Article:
HideShow resource information

gamma radiation and medicine

  • atoms emitting gamma radiation are decaying a lot so doctors have to produce their own radioisotope
  • they use a linear accelerator to smash neutrons into nucleus' which are already stable, the neutrons are absorbed and form radioisotopes
  • sterilisation makes equipment safe to use
  • gamma rays can kill cancer using a gamma knife, however this is a complex process and doctors must ensure the tumour recieves a high dose whilst limitng the damage to the surrounding healthy tissue, thus a wide beam of low intesity gamma rays are focused onto the tumour
  • radioactive metal tracers are used to help diagnose problems without operating
  • a sample is injected or eaten by patient so they can see an image of the internal organs, the gamma radiation is used as it is penetrating although the source must have a very short half life so it does not stay radioactive for long in the body
  • when the radioactive tracer is consumed doctors have to wait for it to travel around the body, if there is a blockage or tear special cameras can detect the radiation emitted from this area will be different 
1 of 4

more on nuclear power

  • inside a nuclear power station the heat from a nuclear reaction is used to turn water into steam, this travels along pipes to a turbine which is made to spin by passing steam, the tubine is connected to a generator which spins and makes electricity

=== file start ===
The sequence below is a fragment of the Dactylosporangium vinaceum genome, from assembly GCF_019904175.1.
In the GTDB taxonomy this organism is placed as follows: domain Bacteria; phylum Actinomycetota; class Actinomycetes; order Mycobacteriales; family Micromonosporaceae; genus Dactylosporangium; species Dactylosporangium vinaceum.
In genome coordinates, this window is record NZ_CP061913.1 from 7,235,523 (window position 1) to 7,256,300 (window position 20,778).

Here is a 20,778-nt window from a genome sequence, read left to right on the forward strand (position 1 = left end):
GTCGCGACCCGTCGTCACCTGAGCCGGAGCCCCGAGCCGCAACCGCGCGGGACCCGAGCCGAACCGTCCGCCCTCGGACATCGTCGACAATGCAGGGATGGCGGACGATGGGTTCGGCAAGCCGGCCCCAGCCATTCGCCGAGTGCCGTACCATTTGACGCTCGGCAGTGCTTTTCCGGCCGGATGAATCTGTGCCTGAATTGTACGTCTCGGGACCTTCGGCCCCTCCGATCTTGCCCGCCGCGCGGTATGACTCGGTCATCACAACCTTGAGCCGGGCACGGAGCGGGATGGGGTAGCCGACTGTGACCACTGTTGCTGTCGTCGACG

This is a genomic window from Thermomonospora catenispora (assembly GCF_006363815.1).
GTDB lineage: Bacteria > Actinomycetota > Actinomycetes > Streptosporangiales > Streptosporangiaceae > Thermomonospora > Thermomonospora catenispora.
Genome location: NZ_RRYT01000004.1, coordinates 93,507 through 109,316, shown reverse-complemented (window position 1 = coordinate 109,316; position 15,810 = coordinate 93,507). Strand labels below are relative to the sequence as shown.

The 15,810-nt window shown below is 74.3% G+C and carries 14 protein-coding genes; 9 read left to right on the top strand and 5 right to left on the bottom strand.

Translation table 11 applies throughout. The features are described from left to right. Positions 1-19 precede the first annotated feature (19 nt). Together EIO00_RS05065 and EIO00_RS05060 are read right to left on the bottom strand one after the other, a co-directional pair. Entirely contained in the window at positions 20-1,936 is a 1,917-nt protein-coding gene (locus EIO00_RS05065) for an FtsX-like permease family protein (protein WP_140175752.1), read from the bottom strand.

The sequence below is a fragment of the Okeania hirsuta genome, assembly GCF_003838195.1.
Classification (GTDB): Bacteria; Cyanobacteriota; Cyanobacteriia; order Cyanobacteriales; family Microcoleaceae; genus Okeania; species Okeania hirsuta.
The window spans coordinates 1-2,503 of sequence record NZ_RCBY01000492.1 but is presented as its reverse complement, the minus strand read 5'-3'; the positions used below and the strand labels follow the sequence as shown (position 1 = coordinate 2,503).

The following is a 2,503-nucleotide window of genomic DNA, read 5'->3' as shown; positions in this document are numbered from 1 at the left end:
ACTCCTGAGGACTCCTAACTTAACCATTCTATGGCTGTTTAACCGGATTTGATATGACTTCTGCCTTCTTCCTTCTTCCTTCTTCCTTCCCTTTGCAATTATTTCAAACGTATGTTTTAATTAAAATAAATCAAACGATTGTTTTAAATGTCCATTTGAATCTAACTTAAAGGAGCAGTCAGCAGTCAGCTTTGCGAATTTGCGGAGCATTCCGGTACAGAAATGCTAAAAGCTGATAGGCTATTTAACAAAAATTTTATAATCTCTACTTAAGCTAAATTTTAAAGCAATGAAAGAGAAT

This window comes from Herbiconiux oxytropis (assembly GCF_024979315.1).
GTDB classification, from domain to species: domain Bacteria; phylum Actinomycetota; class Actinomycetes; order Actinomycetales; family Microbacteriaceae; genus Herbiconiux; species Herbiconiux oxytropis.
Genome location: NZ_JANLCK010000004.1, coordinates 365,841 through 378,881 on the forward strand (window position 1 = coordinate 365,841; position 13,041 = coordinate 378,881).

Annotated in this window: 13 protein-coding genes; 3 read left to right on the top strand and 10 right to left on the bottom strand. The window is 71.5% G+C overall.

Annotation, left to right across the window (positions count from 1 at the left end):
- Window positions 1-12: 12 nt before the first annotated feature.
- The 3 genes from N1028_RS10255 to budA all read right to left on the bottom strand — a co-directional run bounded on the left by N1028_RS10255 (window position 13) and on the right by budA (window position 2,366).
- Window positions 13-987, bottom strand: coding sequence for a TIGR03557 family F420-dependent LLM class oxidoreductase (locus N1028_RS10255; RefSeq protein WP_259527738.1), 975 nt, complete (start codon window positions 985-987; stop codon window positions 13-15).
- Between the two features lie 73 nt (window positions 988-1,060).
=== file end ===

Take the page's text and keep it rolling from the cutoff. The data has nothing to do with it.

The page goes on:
• nuclear fission is the splitting of atoms which is the nuclear reaction in a power station
  • nuclear reactors can be used to power some submarines and aircrafts
  • to split an atom in nuclear fission a nucleus must absorb an extra neutron this makes it split, it then splits into two smaller nuclei, this releases the energy to power nuclear reactors
  • production of radioactive waste from fission and from reactor materials means that it is very expensive to dismantle a nuclear power plant, this process is called decommissioning and it takes decades
2 of 4

chain reaction

  • splitting a single atom does not release very much energy so a large number of nuclear fissions are needed
  • in fission two or three neutrons are emitted, they can go on to hit more atoms which release even more neutrons and the cycle continues
  • in a nuclear reactor the fission is controlled, in nuclear weapons it is not
  • special rods called control rods are raised and lowered into the reactor, they are made of a material that absorbs neutrons reducing the number available
3 of 4

nuclear fusion

  • in nuclear fusion two small nuclei of hyrdrogen are fused together which makes helium
  • nuclear fusion provides the energy from the sun and also hydrogen bombs
  • it is very hard to sustain nuclear fusion on earth as the atoms are positively charged and they repel each other, in the sun it can be achieved as the core is hot and under high pressure so they move about and have to smash into each other
  • nuclear fusion to generate electricity would produce no carbon dioxide, a alot of elecricity and no radioactive waste
  • controlling the condition for fusion is bery difficult and expensive, however some scientists said they could cause a cold fusion, nobody could re create the findings which lead scientists to believe the data was false
  • when hydrogen bombs explode a uncontrollable chain reaction releases vast amounts of heat, this causes the hydogens to fuse and release even more energy
4 of 4


No comments have yet been made

Similar Physics resources:

See all Physics resources »See all resources »